« Reply #40 on: February 04, 2017, 08:42:37 AM »
Quote
Anyhoo the omnidirectional radiation plots seem too good to be true..

50% size reduction using meandering with no impact on gain at all does indeed sound too good to be true in my mind.

Then again check this out: http://citeseerx.ist.psu.edu/viewdoc/download?doi=10.1.1.936.8142&rep=rep1&type=pdf

80% effiency at 430 MHz using a 5.6 x 2.5 cm meander dipole. Scale down and use at 2.8 x 1.25 cm at 860 MHz? Sounds like magic - it has got to do with those ants.

WhiteHare

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Re: What is the smallest antenna that still performs well?
« Reply #41 on: March 24, 2017, 01:28:17 PM »
This is pretty neat! For projects not too far away, this SMD resistor hack somehow 'magically' works. Nice find, WhiteHare!

I found this SMD chip antenna: http://www.mouser.com/search/ProductDetail.aspx?R=0virtualkey0virtualkey0915AT43A0026E which are about $1 each. It has some mounting considerations for PCB in its datasheet (screenshots attached if link clicking is too much of a hassle). Doesn't seem too complicated to work with, but without a network analyzer, pretty much designing in the blind. Has anyone tested performance of such chip antennas and this design?

I still think wire antennas are the cheapest solution that's most reliable, but when people start thinking about enclosures and stuff, alternatives like this may help, as long as it doesn't break the bank and add too much to the design.

I was just about to buy some of these SMD chip antennas, but a closer reading of the datasheet revealed that it requires some detailed PCB layout, including a 50ohm feedline on the PCB (which I have no idea how to do). 

Has anyone tried it?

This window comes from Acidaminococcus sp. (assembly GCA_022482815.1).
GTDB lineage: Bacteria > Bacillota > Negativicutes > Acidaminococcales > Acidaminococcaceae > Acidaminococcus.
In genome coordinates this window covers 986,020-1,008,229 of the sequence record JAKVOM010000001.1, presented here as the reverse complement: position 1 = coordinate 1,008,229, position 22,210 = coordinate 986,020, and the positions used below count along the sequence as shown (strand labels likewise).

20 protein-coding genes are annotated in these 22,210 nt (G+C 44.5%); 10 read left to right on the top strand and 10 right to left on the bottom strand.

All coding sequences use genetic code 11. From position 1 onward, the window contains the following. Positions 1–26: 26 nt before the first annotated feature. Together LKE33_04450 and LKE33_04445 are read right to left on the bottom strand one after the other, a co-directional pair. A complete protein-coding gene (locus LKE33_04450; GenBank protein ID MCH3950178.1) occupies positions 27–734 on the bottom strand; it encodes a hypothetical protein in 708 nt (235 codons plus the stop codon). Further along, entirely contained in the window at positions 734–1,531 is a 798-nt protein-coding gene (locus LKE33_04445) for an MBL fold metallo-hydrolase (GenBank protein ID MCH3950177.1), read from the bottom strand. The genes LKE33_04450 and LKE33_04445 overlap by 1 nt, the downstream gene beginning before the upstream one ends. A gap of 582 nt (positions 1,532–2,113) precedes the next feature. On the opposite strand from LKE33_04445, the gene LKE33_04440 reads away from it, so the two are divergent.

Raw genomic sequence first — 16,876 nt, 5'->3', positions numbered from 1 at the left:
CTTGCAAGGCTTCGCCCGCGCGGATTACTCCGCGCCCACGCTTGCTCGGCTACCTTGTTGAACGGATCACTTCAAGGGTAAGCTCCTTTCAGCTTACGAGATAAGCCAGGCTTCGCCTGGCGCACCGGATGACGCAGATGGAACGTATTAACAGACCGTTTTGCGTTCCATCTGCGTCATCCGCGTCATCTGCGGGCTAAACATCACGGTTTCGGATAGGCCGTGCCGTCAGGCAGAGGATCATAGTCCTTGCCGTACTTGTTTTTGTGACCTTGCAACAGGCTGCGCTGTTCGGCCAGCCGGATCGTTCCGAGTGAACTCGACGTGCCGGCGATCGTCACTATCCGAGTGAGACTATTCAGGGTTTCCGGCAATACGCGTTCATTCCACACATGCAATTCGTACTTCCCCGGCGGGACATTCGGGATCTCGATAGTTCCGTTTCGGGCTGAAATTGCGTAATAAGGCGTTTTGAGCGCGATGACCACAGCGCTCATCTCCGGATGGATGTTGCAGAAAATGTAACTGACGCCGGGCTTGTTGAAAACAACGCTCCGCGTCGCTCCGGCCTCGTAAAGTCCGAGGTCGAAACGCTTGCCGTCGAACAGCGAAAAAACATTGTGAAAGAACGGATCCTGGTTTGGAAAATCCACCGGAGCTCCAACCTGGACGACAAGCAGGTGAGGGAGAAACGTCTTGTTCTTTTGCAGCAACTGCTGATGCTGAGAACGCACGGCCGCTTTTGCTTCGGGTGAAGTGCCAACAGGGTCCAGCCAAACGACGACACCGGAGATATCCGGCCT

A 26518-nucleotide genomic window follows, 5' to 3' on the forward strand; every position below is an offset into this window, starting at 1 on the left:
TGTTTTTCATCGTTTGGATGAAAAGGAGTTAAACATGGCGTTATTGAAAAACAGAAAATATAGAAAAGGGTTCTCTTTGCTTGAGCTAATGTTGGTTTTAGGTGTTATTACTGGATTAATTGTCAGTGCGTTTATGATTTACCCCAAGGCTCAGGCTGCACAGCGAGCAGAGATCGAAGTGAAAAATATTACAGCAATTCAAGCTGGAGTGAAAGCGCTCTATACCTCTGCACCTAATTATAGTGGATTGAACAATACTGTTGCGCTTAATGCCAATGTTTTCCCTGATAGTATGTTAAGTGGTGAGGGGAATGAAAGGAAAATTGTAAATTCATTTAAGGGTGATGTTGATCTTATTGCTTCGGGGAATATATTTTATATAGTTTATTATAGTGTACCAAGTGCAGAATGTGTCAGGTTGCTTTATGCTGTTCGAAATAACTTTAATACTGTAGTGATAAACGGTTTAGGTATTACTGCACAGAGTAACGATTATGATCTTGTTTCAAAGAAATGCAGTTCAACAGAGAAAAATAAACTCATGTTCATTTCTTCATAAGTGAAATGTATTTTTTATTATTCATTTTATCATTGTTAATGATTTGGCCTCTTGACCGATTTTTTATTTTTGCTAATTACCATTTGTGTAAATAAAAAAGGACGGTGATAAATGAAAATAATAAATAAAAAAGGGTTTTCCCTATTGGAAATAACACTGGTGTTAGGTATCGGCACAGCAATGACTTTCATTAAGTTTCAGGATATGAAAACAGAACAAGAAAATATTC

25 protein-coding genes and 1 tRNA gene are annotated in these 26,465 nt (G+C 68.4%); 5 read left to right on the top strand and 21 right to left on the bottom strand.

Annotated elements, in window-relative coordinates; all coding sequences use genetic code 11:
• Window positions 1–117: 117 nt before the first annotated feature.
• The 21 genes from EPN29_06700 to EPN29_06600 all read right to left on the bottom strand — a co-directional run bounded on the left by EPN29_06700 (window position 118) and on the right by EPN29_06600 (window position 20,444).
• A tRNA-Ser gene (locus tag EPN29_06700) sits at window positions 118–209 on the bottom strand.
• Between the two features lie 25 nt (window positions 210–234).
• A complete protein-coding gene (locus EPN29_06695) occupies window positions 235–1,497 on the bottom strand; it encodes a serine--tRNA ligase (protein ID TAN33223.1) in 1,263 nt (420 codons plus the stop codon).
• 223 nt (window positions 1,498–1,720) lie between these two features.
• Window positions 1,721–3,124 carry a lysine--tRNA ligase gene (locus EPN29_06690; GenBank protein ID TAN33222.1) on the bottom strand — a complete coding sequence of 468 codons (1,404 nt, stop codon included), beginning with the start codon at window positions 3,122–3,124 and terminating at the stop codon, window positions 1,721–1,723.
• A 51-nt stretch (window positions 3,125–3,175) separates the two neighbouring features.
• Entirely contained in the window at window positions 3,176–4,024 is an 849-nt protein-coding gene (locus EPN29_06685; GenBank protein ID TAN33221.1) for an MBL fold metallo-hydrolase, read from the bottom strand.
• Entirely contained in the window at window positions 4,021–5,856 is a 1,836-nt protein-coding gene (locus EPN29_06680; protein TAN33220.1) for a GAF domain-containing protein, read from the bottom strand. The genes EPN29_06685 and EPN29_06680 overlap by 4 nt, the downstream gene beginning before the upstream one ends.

perky

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Re: What is the smallest antenna that still performs well?
« Reply #42 on: March 24, 2017, 03:37:52 PM »
Not tried it.

A transmission line like a coax has capacitance per unit length and inductance per unit length. It's characteristic impedance depends on those values. A similar construction can be done on a PCB by tracking a trace above a solid ground plane. Inductance per unit length is set by the track width, and capacitance per unit length is set by the distance between the track and the ground plane below it, the dielectric constant of the PCB, and the width of the track.

It just so happens to get 50R impedance with a 2 layer sided FR4 PCB you need the ratio between the width and the PCB thickness to be around 2:1, so for 1.6mm thick PCB you'll need a track 3.2mm wide. 50R is far easier to do with multilayer PCBs because the separation distances between signal and ground plane are much smaller, meaning sensible width tracks.

Mark.
« Last Edit: March 24, 2017, 03:39:58 PM by perky »

WhiteHare

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Re: What is the smallest antenna that still performs well?
« Reply #43 on: March 25, 2017, 07:45:29 AM »
Thanks!  That info might prove useful in the case of a Splatch antenna, where the feedline is assumed to be on one side and the ground plane is assumed to cover the opposite side of the PCB.  In the case of the Johanson Technology antenna, though, the DS  seems to assume that the feedline is co-planar with the ground plane--I guess so various inductors/capacitors can be bridging between the two.  Hmm..  All in all, this does seem to re-affirm that the Splatch is comparatively easy.
« Last Edit: March 25, 2017, 07:47:39 AM by WhiteHare »